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Atlanta Ballet Announces 13|14 Season



Atlanta Ballet Continues to Shape New Artistic Profile with Announcement of its Robust 2013-14 Season


Atlanta Ballet Premiere of Roméo et Juliette by Les Ballet de Monte-Carlo’s Jean-Christophe Maillot

Atlanta Ballet Premiere of Ohad Naharin’s Secus

Atlanta Ballet Premiere of Alexei Ratmansky’s Seven Sonatas

Return of Stephen Mill’s Hamlet

A World Premiere by Atlanta Ballet Choreographer in Residence Helen Pickett

The artistic evolution of Atlanta Ballet (AB) continues as the Company reveals another season of dynamic dance and provocative premieres by some of the world’s most inventive and in-demand choreographers.

The 2012-13 season was a vibrant blend of Company favorites and daring new works, but the 13-14 season promises to push the limits even further as it takes another grand leap in defining itself as a Company to reckon with.

“Something is happening at Atlanta Ballet, and audiences should take note,” said Atlanta dance writer Cynthia Perry in a 2013 performance review.

“Atlanta Ballet is no longer just a strong Southern troupe – it’s a boundary-pushing powerhouse,” said national dance publication Pointe Magazine in a recent article.

The new season will be marked by company debuts such as the sophisticated retelling of Shakespeare’s Romeo and Juliet (titled Roméo et Juliette) by Les Ballet de Monte-Carlo’s Jean-Christophe Maillot. The full-evening ballet was most recently performed by Seattle’s Pacific Northwest Ballet (PNB) and opened to stellar reviews.

Atlanta Ballet’s program of edgy, contemporary dances will return in March, highlighted by another premiere from Israeli choreographer Ohad Naharin. Naharin’s 2013 contribution to the AB season was the audience hit Minus 16. This time the dancers will go Gaga with Naharin’s Secus – the second work in a three-year partnership with the choreographer.

Atlanta Ballet will also present another modern interpretation of a Shakespearian classic, the return of Stephen Mill’s emotionally-charged Hamlet in April. In May, for the season finale, Atlanta audiences will witness two new works: a world premiere by AB’s new resident choreographer Helen Pickett, inspired by the Tennessee Williams’s play Camino Real, and a debut by current AB company dancer Tara Lee.

“It’s always exciting to announce a new season, but one of this caliber is truly exhilarating,” said Atlanta Ballet artistic director John McFall. “We’ll be representing some of the most notable choreographers from around the world, while continuing to foster new talent and usher in the next generation of dance makers. This season embodies our commitment to create a distinct artistic profile for Atlanta Ballet. Our dancers have never looked stronger, and we are proud to bring compelling performances of extraordinary works to our audiences.”

Atlanta Ballet’s 2013-14 Season

December 6-29, 2013 | The Fabulous Fox Theatre
Live with the Atlanta Ballet Orchestra
Featuring New Magical Illusions by Special Guest Artist Drew Thomas

ONE NIGHT ONLY – December 19, 2013 | The Fabulous Fox Theatre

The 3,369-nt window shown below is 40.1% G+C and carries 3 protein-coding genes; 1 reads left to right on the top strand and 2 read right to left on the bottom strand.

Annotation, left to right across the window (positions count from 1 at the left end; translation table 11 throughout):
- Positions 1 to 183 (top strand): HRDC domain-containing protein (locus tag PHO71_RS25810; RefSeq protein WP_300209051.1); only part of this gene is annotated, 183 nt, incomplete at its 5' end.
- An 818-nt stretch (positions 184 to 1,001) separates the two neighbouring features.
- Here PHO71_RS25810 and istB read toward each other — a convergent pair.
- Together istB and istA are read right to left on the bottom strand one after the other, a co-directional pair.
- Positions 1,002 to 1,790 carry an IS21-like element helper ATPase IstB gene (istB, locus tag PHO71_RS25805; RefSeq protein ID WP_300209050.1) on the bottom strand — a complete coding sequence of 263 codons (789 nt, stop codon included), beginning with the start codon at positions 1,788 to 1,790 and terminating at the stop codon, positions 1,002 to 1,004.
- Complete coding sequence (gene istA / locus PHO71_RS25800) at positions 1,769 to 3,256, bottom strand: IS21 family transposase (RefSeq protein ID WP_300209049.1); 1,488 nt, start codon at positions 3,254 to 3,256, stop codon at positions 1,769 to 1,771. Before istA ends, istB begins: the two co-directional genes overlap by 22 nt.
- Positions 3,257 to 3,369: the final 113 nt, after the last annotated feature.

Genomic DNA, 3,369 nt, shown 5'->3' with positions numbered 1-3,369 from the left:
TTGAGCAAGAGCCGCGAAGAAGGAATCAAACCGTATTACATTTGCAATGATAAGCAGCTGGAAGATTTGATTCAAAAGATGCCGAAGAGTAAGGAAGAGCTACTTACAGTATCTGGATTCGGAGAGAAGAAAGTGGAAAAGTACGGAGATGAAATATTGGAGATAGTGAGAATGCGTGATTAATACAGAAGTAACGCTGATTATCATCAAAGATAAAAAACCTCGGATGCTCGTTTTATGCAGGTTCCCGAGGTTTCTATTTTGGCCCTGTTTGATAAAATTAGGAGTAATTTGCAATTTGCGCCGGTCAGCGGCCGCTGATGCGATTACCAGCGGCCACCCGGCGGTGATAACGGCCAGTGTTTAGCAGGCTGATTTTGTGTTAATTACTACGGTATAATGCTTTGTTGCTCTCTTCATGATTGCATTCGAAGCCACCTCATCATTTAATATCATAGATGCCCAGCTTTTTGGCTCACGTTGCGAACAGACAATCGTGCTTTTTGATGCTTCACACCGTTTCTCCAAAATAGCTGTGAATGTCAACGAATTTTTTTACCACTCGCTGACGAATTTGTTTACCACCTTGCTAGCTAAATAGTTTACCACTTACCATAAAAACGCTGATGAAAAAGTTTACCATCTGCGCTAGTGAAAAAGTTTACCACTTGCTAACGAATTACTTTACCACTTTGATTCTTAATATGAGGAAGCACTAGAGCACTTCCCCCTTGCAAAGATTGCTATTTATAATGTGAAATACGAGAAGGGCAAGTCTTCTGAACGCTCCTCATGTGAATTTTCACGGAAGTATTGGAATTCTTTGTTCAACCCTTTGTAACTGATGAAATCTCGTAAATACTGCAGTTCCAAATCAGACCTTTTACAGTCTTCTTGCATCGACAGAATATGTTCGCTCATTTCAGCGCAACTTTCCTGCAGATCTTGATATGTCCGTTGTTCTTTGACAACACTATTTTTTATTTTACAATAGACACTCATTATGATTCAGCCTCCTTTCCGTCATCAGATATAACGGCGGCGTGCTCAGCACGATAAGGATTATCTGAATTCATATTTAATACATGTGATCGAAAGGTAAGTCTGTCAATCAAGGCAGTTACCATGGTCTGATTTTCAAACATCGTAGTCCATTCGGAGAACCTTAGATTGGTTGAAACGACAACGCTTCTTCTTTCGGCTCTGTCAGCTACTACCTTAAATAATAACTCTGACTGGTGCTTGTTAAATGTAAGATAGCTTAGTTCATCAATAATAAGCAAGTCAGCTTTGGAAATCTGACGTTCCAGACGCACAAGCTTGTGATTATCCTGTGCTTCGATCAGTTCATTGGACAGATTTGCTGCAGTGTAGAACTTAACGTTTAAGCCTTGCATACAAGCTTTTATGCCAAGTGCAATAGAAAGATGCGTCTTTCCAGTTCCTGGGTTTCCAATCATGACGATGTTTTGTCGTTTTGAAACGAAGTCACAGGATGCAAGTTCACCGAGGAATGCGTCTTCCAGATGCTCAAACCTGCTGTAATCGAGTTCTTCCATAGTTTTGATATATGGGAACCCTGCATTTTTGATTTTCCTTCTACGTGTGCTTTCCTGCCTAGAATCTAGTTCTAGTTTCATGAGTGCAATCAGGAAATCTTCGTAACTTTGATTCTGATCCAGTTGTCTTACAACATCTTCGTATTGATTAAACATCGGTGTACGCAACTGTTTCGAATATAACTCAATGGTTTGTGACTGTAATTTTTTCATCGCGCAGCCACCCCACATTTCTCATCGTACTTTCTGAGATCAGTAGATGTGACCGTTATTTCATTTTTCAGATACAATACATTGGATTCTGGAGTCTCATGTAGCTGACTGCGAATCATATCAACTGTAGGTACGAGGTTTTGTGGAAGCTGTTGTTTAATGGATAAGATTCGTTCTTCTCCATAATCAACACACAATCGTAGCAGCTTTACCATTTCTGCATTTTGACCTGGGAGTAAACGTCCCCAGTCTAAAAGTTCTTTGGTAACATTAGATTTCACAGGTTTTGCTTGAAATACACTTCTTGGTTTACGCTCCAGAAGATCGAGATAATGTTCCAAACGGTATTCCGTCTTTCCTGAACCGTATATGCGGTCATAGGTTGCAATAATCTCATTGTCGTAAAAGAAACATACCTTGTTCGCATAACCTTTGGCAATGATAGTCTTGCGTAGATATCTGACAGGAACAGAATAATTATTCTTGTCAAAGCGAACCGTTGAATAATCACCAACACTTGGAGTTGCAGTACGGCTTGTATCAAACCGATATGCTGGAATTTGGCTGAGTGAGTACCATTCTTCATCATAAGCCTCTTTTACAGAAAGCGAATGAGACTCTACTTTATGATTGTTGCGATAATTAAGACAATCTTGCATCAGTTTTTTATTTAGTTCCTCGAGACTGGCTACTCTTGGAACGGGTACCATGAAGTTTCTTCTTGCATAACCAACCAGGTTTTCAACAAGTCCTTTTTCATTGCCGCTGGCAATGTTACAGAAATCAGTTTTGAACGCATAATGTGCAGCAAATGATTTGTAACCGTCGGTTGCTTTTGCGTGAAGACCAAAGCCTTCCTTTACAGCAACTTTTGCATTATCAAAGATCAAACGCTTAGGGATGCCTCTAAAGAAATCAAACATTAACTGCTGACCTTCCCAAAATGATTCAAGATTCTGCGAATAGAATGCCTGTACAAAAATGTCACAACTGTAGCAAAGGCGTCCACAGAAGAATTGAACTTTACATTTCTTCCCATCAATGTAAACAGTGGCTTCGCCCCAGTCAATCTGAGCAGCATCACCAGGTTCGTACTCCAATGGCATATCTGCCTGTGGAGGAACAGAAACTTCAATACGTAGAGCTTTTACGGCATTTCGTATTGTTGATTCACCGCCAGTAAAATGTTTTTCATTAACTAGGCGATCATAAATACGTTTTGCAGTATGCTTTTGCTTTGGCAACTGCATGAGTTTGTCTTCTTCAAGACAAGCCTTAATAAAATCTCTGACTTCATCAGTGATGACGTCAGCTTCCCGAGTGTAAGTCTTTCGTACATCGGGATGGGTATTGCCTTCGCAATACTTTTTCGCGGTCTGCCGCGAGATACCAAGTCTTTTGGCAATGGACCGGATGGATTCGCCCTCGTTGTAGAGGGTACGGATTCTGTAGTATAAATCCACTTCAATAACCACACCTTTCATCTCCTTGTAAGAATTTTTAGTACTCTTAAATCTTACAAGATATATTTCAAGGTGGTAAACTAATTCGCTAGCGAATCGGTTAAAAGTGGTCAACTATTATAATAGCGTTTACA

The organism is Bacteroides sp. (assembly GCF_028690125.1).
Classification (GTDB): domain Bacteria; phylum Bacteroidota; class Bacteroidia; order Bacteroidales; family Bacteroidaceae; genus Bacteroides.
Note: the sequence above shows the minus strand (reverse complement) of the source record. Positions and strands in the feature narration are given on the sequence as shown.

Jean-Christophe Maillot’s ROMÉO ET JULIETTE (Full-evening Ballet)
February 7–15, 2014 | Cobb Energy Performing Arts Centre
Live with the Atlanta Ballet Orchestra

March 21-23, 2014 | Cobb Energy Performing Arts Centre
Featuring the Atlanta Ballet Premiere of Israeli Choreographer Ohad Naharin’s Secus
Atlanta Ballet Premiere of Seven Sonatas by American Ballet Theatre’s Alexei Ratmansky
Atlanta Ballet Encore Presentation of Jorma Elo’s 1st Flash

Stephen Mill’s HAMLET (Full-evening Ballet)
April 11–13, 2014 | Cobb Energy Performing Arts Centre
Music by Philip Glass performed live by the Atlanta Ballet Orchestra

May 16–18, 2014 | Cobb Energy Performing Arts Centre
Also featuring a New Work by Atlanta Ballet Company Dancer Tara Lee

The Atlanta Ballet Fellowship Ensemble Presents: PINOCCHIO (One-hour Family Performance)
February 15-16, 2014 | Cobb Energy Performing Arts Centre

For more information on Atlanta Ballet’s 2013-14 season, call 404-873-5811 or visit


“20/20:Visionary”: Looking Back, Looking Forward



Photograph by Charlie McCullers, courtesy of Atlanta Ballet.

Last weekend (March 18-20) the Atlanta Ballet gifted the city with “20/20: Visionary,” three pieces, including a world premiere, presented at the Cobb Energy Center.

The world premiere, “Playground,” by British choreographer Douglas Lee, belied its name by being a shadowy piece danced between upright, rolling chalkboard set pieces. Prepared for a lighthearted, joyful expression of childhood, I was surprised that the work instead exposed the darker side of childhood memories. There were some light moments, such as the towering billboard inscribed with multiple lines reading, “Jackie must remember the steps” – clearly a humorous aside about Jackie Nash, one of the most capable company members and perhaps the quickest study in rehearsal. There were some easily-seen choreographic devices–a lot of theme and variation, even more pushing around of set pieces–but there were a few exceptional moments as well, including intricate, slow-motion manipulation of a dancer’s body by another dancer.

Pen-Yu Chen & Tara Lee in “Boiling Point.” Photo by C McCullers, courtesy of Atlanta Ballet.